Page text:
“Something, most certainly, happens to a diver’s emotions underwater. It is not merely a side effect of the pleasing, vaguely erotic sensation of water pressure on the body. Nor is it alone the peculiar sense of weightlessness, which permits a diver to hang motionless in open water, observing sea life large as whales around him; not the ability of a diver, descending in that condition, to slowly tumble and rotate in all three spatial planes. It is not the exhilaration from disorientation that comes when one’s point of view starts to lose its “lefts” and “down” and gains instead something else, a unique perception that grows out of the ease of movement in three dimensions. It is not from the diminishment of gravity to a force little more emphatic than a suggestion. It is not solely exposure to an unfamiliar intensity of life. It is not a state of rapture with the bottomless blue world beneath one’s feet…it is some complicated mix of these emotions, together with the constant proximity of real terror.” – Barry Lopez, About This Life: Journeys on the Threshold of Memory, 1998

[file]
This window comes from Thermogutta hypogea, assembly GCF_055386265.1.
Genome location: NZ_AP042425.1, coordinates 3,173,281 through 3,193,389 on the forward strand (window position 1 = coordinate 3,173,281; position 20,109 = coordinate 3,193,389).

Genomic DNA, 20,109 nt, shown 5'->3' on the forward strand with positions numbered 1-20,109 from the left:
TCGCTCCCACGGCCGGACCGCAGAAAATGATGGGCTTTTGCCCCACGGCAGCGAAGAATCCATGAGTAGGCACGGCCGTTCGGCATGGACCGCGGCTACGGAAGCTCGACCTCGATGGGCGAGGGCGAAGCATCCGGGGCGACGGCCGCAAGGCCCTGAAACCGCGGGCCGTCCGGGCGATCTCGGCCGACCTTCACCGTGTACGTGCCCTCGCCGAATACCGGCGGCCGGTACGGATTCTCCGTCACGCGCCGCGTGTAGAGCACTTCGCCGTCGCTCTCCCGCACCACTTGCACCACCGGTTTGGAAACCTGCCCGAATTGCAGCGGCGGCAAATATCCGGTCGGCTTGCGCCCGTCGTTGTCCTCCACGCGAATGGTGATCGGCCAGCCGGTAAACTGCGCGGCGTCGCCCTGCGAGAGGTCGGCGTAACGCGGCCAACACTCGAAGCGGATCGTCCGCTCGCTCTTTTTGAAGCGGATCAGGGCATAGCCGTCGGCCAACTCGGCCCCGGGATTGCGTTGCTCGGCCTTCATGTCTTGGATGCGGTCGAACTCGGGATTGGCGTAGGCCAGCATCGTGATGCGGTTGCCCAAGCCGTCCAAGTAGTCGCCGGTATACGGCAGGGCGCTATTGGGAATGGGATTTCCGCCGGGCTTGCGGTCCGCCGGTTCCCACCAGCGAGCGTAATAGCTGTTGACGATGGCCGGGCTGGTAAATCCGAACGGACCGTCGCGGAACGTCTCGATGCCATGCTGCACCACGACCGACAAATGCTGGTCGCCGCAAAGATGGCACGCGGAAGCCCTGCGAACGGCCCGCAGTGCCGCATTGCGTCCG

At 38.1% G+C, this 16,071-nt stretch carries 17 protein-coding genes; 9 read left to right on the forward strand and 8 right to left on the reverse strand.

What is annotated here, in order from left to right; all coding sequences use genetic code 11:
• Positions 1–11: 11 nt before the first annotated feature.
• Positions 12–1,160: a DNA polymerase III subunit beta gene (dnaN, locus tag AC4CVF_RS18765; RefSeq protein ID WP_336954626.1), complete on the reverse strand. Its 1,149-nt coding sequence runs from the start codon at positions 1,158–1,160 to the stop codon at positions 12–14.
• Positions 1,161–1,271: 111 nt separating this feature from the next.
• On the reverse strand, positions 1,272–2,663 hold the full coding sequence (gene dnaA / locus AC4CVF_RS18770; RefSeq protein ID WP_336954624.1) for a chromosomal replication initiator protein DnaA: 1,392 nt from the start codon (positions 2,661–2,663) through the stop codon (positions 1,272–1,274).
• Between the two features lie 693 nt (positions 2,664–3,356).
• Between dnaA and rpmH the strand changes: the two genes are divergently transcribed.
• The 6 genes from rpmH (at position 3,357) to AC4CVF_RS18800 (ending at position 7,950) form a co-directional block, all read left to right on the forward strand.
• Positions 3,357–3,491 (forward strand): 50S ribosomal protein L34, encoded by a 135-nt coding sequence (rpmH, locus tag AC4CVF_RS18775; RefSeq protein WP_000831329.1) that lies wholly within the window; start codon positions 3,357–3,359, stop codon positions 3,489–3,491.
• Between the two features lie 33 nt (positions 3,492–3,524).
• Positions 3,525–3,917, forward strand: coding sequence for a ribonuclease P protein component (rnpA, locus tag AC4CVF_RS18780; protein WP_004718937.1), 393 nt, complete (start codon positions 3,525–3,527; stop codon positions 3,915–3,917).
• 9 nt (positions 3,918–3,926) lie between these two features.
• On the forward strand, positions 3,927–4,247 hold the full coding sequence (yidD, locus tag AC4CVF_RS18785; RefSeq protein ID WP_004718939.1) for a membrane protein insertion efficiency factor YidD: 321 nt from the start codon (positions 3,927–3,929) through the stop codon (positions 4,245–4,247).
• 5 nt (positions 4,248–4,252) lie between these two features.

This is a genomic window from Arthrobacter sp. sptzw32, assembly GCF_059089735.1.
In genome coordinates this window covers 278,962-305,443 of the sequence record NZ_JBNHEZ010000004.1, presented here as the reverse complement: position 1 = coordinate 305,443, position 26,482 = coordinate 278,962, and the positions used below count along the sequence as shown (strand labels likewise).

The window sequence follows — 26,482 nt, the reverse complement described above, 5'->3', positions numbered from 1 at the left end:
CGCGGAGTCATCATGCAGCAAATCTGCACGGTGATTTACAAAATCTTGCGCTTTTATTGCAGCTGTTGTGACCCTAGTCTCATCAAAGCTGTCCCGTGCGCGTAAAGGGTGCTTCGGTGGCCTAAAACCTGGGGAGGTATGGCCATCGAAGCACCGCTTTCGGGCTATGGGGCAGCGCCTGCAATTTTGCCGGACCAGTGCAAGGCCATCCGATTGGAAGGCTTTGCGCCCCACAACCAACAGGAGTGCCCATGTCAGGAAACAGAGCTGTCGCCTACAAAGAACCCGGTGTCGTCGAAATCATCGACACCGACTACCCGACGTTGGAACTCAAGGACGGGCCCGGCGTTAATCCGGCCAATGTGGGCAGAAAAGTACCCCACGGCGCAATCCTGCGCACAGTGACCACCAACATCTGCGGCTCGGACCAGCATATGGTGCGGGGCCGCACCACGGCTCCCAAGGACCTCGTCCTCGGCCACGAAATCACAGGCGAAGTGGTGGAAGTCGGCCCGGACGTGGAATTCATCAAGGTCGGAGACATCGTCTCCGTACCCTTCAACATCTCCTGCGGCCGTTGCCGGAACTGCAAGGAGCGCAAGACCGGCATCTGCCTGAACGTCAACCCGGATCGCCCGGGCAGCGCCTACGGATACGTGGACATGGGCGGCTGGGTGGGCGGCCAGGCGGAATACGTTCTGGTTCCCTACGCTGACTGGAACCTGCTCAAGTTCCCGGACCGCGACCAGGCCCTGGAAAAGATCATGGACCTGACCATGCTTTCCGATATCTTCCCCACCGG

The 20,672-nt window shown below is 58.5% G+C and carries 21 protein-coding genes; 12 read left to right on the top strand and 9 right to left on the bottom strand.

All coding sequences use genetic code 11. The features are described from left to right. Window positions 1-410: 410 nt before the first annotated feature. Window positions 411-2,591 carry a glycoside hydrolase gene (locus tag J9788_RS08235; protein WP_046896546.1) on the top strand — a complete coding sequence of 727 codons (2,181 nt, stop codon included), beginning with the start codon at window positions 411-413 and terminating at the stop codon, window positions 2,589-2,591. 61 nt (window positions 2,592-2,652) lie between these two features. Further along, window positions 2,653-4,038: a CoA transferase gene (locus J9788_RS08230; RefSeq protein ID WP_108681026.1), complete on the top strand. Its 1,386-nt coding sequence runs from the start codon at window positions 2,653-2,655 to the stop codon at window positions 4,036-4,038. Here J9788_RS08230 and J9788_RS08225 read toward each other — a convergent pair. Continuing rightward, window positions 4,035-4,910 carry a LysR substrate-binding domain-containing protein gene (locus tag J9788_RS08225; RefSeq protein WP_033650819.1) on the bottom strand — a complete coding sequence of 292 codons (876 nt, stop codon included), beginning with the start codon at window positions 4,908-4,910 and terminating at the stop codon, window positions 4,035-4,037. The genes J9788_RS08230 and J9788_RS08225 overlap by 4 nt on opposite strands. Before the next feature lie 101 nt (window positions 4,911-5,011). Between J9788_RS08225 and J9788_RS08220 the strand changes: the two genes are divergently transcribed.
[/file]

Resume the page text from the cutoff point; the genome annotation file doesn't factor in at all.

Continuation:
45m beneath the waves of the Pacific lay the Destroyer USS Emmons, sunk by kamikaze April 6th 1945.
Location: 45m down, The Wreck of the USS EMMONS, Okinawa, Japan